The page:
Skip to content

Read Think Write Essay Rubric Writing

Contribute to ReadWriteThink / RSS / FAQs / Site Demonstrations / Contact Us / About Us

 

Find content from Thinkfinity Partners using a visual bookmarking and sharing tool.

More

 

Your students can save their work with Student Interactives.

More


Home › Results from ReadWriteThink

1-10 of 43 Results from ReadWriteThink

 

 

Sort by:

 

 

  1. Classroom Resources | Grades   3 – 5  |  Printout  |  Writing Starter
    Acrostic Poem
    Acrostic poems are fun to write. Your students will find constructing them easy, too, thanks to this helpful tool, which has endless possibilities for curriculum integration.
  2. Classroom Resources | Grades   K – 1  |  Printout  |  Graphic Organizer
    Alphabet Chart
    This alphabet chart has many possibilities for helping your students learn and review their letters, sounds, phonemes, and word formations.
  3. Classroom Resources | Grades   3 – 12  |  Printout  |  Assessment Tool
    Anticipation Guide
    Help establish a purpose for reading—and generate post-reading reflection and discussion—with this guide.
  4. Classroom Resources | Grades   K – 12  |  Printout  |  Writing Starter
    Book Review Template
    Students can use this template as a means of communicating about a book that they have read.
  5. Classroom Resources | Grades   K – 6  |  Printout  |  Graphic Organizer
    Character Map
    Who are the characters in this story? Students will examine what a character looks like, what a character does, and how other characters react to him or her.
  6. Classroom Resources | Grades   5 – 12  |  Printout  |  Informational Sheet
    Common Content Area Roots and Affixes
    This printout offers 50 or so common roots, prefixes, and affixes that give students access to hundreds of key concepts across the content areas.
  7. Classroom Resources | Grades   3 – 12  |  Printout  |  Graphic Organizer
    Compare and Contrast Chart
    This organizer can be used to help students explain similarities and differences between two things or ideas. After this organizer has been completed, it could easily be developed into a classroom discussion or writing topic on the information gathered.
  8. Classroom Resources | Grades   3 – 12  |  Printout  |  Assessment Tool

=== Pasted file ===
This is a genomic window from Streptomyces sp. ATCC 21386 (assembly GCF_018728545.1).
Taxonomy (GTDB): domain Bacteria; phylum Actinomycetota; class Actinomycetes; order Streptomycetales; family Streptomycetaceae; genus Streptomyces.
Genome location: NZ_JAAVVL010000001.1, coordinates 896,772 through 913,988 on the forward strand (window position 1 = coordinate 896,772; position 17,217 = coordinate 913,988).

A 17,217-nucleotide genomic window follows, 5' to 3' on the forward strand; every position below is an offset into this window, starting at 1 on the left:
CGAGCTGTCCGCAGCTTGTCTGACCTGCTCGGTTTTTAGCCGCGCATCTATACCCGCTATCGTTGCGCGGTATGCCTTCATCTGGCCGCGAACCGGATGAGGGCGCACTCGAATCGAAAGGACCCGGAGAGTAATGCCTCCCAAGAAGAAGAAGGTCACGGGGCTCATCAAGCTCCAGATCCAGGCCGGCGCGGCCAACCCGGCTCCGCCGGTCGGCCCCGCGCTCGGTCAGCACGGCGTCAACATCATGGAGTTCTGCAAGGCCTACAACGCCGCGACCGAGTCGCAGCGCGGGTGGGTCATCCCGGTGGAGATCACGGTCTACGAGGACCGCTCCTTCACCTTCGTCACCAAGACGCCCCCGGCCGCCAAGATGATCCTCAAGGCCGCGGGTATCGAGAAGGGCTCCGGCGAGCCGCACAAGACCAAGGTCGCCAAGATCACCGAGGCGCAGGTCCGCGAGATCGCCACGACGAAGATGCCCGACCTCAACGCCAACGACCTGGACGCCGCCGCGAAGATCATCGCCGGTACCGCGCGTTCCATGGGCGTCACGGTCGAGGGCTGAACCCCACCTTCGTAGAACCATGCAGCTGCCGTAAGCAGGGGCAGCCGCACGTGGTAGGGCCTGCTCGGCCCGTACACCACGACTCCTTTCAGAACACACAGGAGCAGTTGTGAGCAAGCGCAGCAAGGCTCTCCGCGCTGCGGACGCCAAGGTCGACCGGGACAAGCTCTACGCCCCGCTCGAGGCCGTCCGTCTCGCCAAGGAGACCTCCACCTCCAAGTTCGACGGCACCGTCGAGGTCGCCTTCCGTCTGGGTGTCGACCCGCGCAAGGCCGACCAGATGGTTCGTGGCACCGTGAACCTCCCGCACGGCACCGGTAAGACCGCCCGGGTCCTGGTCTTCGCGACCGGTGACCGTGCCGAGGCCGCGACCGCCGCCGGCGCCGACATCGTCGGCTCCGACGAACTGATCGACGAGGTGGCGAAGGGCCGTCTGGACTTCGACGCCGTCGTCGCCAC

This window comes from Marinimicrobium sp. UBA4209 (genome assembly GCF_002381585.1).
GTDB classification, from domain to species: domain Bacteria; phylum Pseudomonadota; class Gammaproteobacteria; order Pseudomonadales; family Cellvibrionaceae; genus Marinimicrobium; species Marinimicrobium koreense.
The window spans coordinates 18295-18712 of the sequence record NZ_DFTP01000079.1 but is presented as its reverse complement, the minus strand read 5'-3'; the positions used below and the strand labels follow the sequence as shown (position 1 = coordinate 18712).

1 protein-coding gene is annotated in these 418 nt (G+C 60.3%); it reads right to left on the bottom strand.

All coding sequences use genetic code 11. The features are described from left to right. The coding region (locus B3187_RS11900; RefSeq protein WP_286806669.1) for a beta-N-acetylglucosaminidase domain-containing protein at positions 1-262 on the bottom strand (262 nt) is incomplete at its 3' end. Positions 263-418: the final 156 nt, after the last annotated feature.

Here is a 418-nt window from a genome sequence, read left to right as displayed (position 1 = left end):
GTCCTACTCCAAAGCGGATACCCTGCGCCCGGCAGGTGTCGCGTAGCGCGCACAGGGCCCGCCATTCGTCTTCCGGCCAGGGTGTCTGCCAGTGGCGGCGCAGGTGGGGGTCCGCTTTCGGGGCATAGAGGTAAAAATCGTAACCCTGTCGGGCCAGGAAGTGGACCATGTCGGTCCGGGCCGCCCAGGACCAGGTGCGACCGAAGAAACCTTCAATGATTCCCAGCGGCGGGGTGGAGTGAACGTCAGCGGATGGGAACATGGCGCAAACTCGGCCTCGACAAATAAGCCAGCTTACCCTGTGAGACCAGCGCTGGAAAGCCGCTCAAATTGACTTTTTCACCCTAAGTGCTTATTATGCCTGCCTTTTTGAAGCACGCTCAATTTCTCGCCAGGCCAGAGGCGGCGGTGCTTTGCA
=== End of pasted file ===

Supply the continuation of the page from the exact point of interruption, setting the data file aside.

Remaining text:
Compare and Contrast Rubric
    Students and teachers can use this rubric when doing writing that compares and contrasts two things, as well as when assessing the writing.
  9. Classroom Resources | Grades   3 – 8  |  Printout  |  Graphic Organizer
    Concept Map
    This concept map can be used in a variety of ways to show relationships between words and phrases. Students can add arrows as needed and group certain ideas together.
  10. Classroom Resources | Grades   3 – 12  |  Printout  |  Graphic Organizer
    Conflict Map
    Ask students to remember a story with no problem or conflict. That would be difficult to do! With this printout, students learn to examine the critical plot element of conflict.

 

Grading rubrics can be of great benefit to both you and your students. For you, a rubric saves time and decreases subjectivity. Specific criteria are explicitly stated, facilitating the grading process and increasing your objectivity. For students, the use of grading rubrics helps them to meet or exceed expectations, to view the grading process as being “fair,” and to set goals for future learning.

In order to help your students meet or exceed expectations of the assignment, be sure to discuss the rubric with your students when you assign an essay. It is helpful to show them examples of written pieces that meet and do not meet the expectations. As an added benefit, because the criteria are explicitly stated, the use of the rubric decreases the likelihood that students will argue about the grade they receive. The explicitness of the expectations helps students know exactly why they lost points on the assignment and aids them in setting goals for future improvement.

  • Routinely have students score peers’ essays using the rubric as the assessment tool. This increases their level of awareness of the traits that distinguish successful essays from those that fail to meet the criteria. Have peer editors use the Reviewer’s Comments section to add any praise, constructive criticism, or questions.
  • Alter some expectations or add additional traits on the rubric as needed. Students’ needs may necessitate making more rigorous criteria for advanced learners or less stringent guidelines for younger or special needs students. Furthermore, the content area for which the essay is written may require some alterations to the rubric. In social studies, for example, an essay about geographical landforms and their effect on the culture of a region might necessitate additional criteria about the use of specific terminology.
  • After you and your students have used the rubric, have them work in groups to make suggested alterations to the rubric to more precisely match their needs or the parameters of a particular writing assignment.